25 July 2024
  • 25 July 2024

Ely Percy – Renfrew-born author of award-winning Duck Feet

on 23 December 2022 1

After releasing one of the most lauded books in recent memory with Duck Feet, Renfrew-born author Ely Percy takes us through their journey to bring the experiences of high school classmates to the page.

Although they may be fresh from a honeymoon to Paris that had been thwarted by an unanticipated bout of Covid, Ely Percy remains in high spirits and with good reason. Decades on from committing themselves to the craft of writing, Ely’s work is finally receiving the reverence it deserves. Most notably, their 2021 novel, Duck Feet, which tells the story of Kirsty Campbell from Renfrew as she navigates the trials and tribulations that only high school can provide. 


Yet while it may be one of the biggest literary hits of last year, the critically acclaimed book is the byproduct of a very lengthy gestation process that saw Ely’s original concept grow arms and legs. 

“It started with just one short story after a callout in a magazine for pieces about shoes,” Ely reveals. I was just about to graduate from uni and when I sat down to write, I really loved the voice of the wee girl and by the next day, I’d written another one.

“The first one was accepted and published right away, which is quite rare, so I just kept doing more. By the time I got to about ten, I realised that exploring these different situations from school was maybe something more and they all began to join together. Initially, people weren’t really taking it on as a full manuscript. 

“It ended up being a 16-year period of sending them out individually,” they divulge, “with about 35 getting published. There was one story that I sent out which nobody liked at all and now it’s one of the most popular aspects of the book!

“I thought I had something there, but people were saying ‘nobody wants to publish a book of stories from the perspective of a wee lassie that lives in a housing scheme, it’s just too niche’. Folk were saying ‘can you turn it into English because we’d have a better chance’ but I was just like naw, you’re wrong, nobody in Renfrew talks like that. 


“It didn’t matter if twenty, fifty, one hundred people read it, I just wanted to write this”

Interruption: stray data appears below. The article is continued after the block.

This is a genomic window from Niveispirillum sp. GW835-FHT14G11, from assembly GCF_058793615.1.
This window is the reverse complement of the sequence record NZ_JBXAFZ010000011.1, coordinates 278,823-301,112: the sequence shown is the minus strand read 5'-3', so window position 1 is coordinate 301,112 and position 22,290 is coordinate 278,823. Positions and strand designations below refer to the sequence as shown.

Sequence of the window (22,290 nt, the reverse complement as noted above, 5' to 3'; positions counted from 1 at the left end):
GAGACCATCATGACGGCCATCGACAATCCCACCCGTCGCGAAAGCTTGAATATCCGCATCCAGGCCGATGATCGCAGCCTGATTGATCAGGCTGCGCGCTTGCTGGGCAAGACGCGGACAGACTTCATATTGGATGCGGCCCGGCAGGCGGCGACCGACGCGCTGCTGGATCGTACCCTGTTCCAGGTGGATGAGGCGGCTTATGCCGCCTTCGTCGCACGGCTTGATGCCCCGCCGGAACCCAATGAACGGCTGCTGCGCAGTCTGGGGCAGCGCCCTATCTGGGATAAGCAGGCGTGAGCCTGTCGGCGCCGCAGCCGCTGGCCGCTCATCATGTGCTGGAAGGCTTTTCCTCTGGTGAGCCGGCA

“I eventually realised that I had to publish another novel before this would ever get a shot, just because it’s short stories and it’s in Scots. 

“Then, one day, after I was on a panel with Ellen Desmond from [Edinburgh-based publishing house] Monstrous Regiment, she turned to me out of the blue and said ‘why won’t you give Duck Feet to us?’ And I was like, you’ve never asked! (laughs)

“So, I sent them the whole manuscript and they were like ‘we love this, so can you novelise it?’ I didn’t really realise what they were asking at the time, but if I knew it would’ve been a whole structural rewrite, then I might’ve fainted (laughs).

“I always wanted it to be like snapshots of high school as when you look back, you remember it as highlights,” Ely says of the book’s particular brand of linear narrative. “Sometimes, you don’t necessarily get the story where she learns about something, but you realise that her outlook has changed. I wanted it to be like when you haven’t seen someone for a few years and then suddenly, they’re different. You don’t know what happened in that interim period, but you know they’ve changed. 

“There’s a lot of Scottish books I love that are about poverty, but there were often bits that I couldn’t relate to,” they say of the impetus behind the book’s content. “I didn’t really see myself in any books or TV programmes, or anyone that I’d hung about with at school.

“So, I was like, why not? It was really important. Kirsty grew up in the same street that I grew up in, but she’s not a real person. But if you think you said something in the book, then you probably did (laughs). In every situation that arises, I just tried to think about how a 12-year-old girl would respond to it and what the people around them would be saying about it.”